Civil engineering for railway structures over inland waterways.


In the past, our canals and waterways formed a fundamental part of our transportation of goods from every corner of the UK.  In the 19th century, rail transport came to transform our transport infrastructure, and, with over 10,000 miles of track running through every county in Britain, inevitably railway structures over inland waterways were created for ease of movement.

It’s for this very reason that Kaymac Marine began trading as rail specialists in 1989, working for what was then British Rail. We’re now experts in providing time-critical engineering support to rail companies so that they may offer safe, reliable and uninterrupted services to their passengers across inland waterways across the UK.

We think of inland waterways as being travel poster-style steam trains crossing far-flung lochs, and while these do exist, many of the railway structures that we repair and maintain also exist in the middle of cities or on formations such as bridges or viaducts that, if you’re not looking out of your train window on your commute to work, you may not even know exist.  Railway structures exist over the largest, smallest, most complex and most hidden of our inland waterways, and so at Kaymac Marine, we’ve become experts at creating innovative solutions to all requirements for railway structures.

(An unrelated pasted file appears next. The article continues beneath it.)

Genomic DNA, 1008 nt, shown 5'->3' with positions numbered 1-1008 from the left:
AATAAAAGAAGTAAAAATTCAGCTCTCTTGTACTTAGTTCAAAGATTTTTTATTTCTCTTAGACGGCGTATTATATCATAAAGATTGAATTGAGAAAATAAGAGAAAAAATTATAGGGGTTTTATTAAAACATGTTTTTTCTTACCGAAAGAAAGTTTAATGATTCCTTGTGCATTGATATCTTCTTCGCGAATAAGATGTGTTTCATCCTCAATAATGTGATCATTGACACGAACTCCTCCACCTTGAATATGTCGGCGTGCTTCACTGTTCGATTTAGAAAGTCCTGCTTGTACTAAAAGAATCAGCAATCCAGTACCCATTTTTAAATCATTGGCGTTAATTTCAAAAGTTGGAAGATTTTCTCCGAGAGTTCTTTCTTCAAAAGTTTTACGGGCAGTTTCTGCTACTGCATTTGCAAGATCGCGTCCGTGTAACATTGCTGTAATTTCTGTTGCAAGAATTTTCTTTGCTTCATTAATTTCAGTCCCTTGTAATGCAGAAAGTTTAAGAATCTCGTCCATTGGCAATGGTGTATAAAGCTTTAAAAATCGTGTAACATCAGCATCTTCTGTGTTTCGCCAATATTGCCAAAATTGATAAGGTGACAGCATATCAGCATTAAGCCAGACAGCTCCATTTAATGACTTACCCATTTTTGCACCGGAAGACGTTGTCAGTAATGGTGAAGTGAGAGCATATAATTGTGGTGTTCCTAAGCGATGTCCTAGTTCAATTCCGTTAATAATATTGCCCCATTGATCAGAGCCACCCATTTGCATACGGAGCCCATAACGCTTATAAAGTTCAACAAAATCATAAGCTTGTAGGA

Examples of railway structures operations completed successfully by Kaymac Marine’s Personal Track Safety trained Railway Engineering Division.

Llanbrynmair Railway Bridge Scour

Deep in the heart of Mid Wales, the river Cwm meanders through valleys and down undulating hillsides and, at one point, runs under a railway bridge that serves the line from Newtown to Machynlleth.  The rural location, teamed with heavy water flow during winter months, meant that this under-bridge required attention to the damaged existing scour protection system.  This project was commissioned for one of Network Rail’s railway structures and required repointing and stitch drilling works to the archway of the bridge.  Installing a new, thick, reinforced concrete invert was tricky in bad weather, and involved pumping the concrete directly into the watercourse within the fixed shuttering, therefore demanded thorough inspections, planning and collaboration with Natural Resources Wales to ensure minimal impact on the surrounding environment.  Two teams working 12-hour shifts to de-water, excavate, pump the concrete and successfully install a resilient scour protection system that will be there for many more years to come.

Filton Road Flood Alleviation Scheme